men, masculinities and gender politics


Male injuries and deaths at work - An XY collection

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Most occupational injuries, and the great majority of occupational deaths, are among men. In Australia, males comprise 96% of workplace fatalities (Safe Work Australia 2015), and 61% of workplace injuries or illnesses (ABS 2014).

Men's occupational deaths and injuries are shaped by masculinity - by traditional masculine norms of risk-taking, stoicism, independence, and so on. In this XY collection, we feature key research articles on this area.

Masculinity shapes men’s occupational deaths and injuries, as Stergiou-Kita et al. (2015) summarise:

  • Masculine ideals of toughness, strength, risk-taking, and risk-taking have been identified among men in a wide variety of occupations.
  • Men in male-dominated occupations often are socialised to accept risks, dangers, and injuries, and these also be normalised by the workplace or institutional culture.
  • Men in male-dominated workplaces and hazardous occupations often are expected to endure pain and injuries without complaint.
  • Men have been socialised to show self-reliance, be the family breadwinner, and resist authority. And in turn, to avoid seeking help or appearing weak.
  • Labour market forces, productivity pressures, and profit are prioritised over occupational health and safety (Stergiou-Kita, Mansfield et al. 2015).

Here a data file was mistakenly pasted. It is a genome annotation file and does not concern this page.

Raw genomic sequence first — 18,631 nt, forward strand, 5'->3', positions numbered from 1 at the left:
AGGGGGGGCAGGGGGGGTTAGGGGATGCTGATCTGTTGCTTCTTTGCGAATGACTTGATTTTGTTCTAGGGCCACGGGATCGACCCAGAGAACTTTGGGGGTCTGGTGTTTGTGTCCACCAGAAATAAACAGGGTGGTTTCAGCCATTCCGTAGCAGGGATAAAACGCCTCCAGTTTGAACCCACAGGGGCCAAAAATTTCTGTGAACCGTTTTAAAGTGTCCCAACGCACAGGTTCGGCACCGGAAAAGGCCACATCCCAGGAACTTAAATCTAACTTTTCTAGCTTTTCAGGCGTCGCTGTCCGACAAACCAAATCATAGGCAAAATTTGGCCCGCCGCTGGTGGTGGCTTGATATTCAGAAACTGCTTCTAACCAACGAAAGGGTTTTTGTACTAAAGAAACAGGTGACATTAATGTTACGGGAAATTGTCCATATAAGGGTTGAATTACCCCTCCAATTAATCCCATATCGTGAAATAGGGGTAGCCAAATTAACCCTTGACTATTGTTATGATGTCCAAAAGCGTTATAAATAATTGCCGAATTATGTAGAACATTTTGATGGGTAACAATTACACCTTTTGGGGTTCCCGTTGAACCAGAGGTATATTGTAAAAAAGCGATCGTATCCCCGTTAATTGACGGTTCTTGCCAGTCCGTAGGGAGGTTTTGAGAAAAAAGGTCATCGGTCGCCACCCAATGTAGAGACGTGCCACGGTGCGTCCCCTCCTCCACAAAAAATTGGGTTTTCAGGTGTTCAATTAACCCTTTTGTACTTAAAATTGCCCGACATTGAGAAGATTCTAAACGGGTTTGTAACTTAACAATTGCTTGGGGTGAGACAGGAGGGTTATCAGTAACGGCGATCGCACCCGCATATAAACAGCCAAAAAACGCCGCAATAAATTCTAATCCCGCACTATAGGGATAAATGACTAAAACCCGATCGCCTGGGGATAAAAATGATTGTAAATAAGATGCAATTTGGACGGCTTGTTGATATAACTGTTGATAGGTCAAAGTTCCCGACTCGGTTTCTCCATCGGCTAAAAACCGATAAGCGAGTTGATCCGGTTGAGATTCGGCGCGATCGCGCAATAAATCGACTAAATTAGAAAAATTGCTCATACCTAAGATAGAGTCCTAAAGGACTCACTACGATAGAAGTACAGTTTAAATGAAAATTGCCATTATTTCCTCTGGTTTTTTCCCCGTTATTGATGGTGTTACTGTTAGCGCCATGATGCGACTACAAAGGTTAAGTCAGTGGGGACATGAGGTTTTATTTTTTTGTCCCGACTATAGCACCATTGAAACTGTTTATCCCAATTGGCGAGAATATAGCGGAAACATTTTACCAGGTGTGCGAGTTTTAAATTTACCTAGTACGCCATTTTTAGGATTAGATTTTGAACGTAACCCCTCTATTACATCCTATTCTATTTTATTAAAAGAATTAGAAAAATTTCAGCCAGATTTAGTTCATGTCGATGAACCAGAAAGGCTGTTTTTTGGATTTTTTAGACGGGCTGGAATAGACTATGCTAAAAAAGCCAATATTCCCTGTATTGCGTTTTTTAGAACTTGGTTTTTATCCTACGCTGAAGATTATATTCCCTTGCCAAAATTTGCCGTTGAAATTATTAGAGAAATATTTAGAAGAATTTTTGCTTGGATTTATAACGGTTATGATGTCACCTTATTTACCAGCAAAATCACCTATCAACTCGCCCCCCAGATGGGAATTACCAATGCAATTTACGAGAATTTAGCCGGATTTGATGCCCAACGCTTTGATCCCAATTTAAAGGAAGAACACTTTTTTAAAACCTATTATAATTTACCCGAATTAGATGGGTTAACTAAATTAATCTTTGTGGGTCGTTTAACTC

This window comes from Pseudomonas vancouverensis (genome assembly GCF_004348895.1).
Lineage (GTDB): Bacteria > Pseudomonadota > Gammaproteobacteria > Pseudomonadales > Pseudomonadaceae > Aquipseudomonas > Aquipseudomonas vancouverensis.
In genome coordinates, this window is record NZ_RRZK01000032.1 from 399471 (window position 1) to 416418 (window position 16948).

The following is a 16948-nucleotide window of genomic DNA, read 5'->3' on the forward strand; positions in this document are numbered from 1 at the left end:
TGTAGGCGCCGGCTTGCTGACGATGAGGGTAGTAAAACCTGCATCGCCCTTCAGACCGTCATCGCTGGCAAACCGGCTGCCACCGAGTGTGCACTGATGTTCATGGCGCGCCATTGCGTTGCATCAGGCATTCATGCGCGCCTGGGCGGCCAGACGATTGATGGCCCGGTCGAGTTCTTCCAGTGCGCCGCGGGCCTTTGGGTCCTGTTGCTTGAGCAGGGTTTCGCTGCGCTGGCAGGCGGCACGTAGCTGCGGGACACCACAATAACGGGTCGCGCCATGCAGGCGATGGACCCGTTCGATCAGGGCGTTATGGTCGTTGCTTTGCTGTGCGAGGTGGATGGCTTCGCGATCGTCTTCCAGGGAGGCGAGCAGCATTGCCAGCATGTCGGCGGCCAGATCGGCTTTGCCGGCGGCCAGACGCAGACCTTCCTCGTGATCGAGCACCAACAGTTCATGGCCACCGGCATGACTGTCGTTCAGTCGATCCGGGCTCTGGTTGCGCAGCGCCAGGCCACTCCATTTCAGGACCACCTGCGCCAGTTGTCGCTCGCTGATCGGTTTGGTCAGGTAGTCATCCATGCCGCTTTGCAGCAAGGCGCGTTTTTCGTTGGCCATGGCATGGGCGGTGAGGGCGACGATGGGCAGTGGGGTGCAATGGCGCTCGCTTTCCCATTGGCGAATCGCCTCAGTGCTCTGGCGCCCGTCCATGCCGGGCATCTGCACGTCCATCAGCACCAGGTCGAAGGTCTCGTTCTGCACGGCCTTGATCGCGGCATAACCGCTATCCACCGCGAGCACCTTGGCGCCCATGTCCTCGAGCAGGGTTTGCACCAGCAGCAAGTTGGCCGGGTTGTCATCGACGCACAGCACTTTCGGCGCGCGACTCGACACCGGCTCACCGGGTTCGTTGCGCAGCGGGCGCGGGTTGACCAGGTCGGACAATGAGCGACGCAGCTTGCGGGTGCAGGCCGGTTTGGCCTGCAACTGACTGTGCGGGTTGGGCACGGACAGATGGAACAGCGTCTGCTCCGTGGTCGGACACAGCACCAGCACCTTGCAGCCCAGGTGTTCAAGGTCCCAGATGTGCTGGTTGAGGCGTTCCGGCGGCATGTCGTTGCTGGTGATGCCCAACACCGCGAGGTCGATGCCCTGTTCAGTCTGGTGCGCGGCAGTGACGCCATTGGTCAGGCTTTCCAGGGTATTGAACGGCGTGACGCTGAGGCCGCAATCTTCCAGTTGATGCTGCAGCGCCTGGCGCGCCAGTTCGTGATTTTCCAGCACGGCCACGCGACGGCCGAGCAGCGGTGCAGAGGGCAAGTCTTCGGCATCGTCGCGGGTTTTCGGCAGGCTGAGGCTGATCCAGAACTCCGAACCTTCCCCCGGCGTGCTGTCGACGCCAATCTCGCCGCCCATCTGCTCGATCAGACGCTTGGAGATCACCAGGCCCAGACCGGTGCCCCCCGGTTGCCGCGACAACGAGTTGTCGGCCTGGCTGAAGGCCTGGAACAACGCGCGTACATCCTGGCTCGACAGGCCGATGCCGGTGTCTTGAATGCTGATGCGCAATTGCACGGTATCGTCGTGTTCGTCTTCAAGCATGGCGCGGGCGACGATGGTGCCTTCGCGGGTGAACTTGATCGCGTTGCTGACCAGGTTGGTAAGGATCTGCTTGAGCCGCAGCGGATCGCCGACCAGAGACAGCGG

Other studies shed further light on the relationships between traditional masculinity and men’s deaths and injuries at work:

  • In a study in two male-dominated workplaces, men who agreed with traditional masculine norms were more likely than other men to violate safety procedures and to report safety problems to supervisors (Nielsen, Hansen et al. 2015).
    • This study also tested for the influence of workers’ own masculinity. Findings depended on the trait. Men were more likely to report safety oversights if they had some masculine traits such as assertiveness and leadership qualities, but less likely if they had other masculine traits such as being athletic, risk-taking and dominating.
  • Is it the kinds of dangerous jobs and industries in which men work compared to women?
    • One study finds that, even when women and men are working in the same occupations and industries, men have higher rates of fatality (Bauerle, McGonagle et al. 2016). As the conclusion states, “men appear to be at increased risk for occupational fatalities when compared to women in the same occupations, and that this may be especially true for men in traditionally feminine jobs” (113).
    • On the other hand, a study of injuries, comparing men and women in the same (dangerous) occupation, aluminium manufacturing, found that women had higher rates of injuries requiring first aid, medical treatment and work restriction than males (Tessier-Sherman, Cantley et al. 2014).
  • Masculine norms (e.g. about being a ‘tough’ worker) also influence men’s decisions about returning to work. They return ‘too early’, don’t report safety issues and accidents, don’t disclose post-injury challenges, and don’t ask for workplace support (Stergiou-Kita, Mansfield et al. 2016).

Please see below for the articles, in PDF.

Stergiou-Kita, Danger zone 2015.pdf351.06 KB
Stergiou-Kita, What’s gender got to do with it 2016.pdf98.32 KB
Stergiou-Kita, Examining theoretical approaches to men and masculinity 2017.pdf382.91 KB
Nielsen, The impact of masculinity on safety oversights 2015.pdf427.51 KB
Bauerle, Mere overrepresentation.pdf336.58 KB
Jensen, A gender perspective on work-related accidents 2014.pdf341.1 KB
Tessier-Sherman, Occupational injury risk by sex in a manufacturing 2014.pdf355.14 KB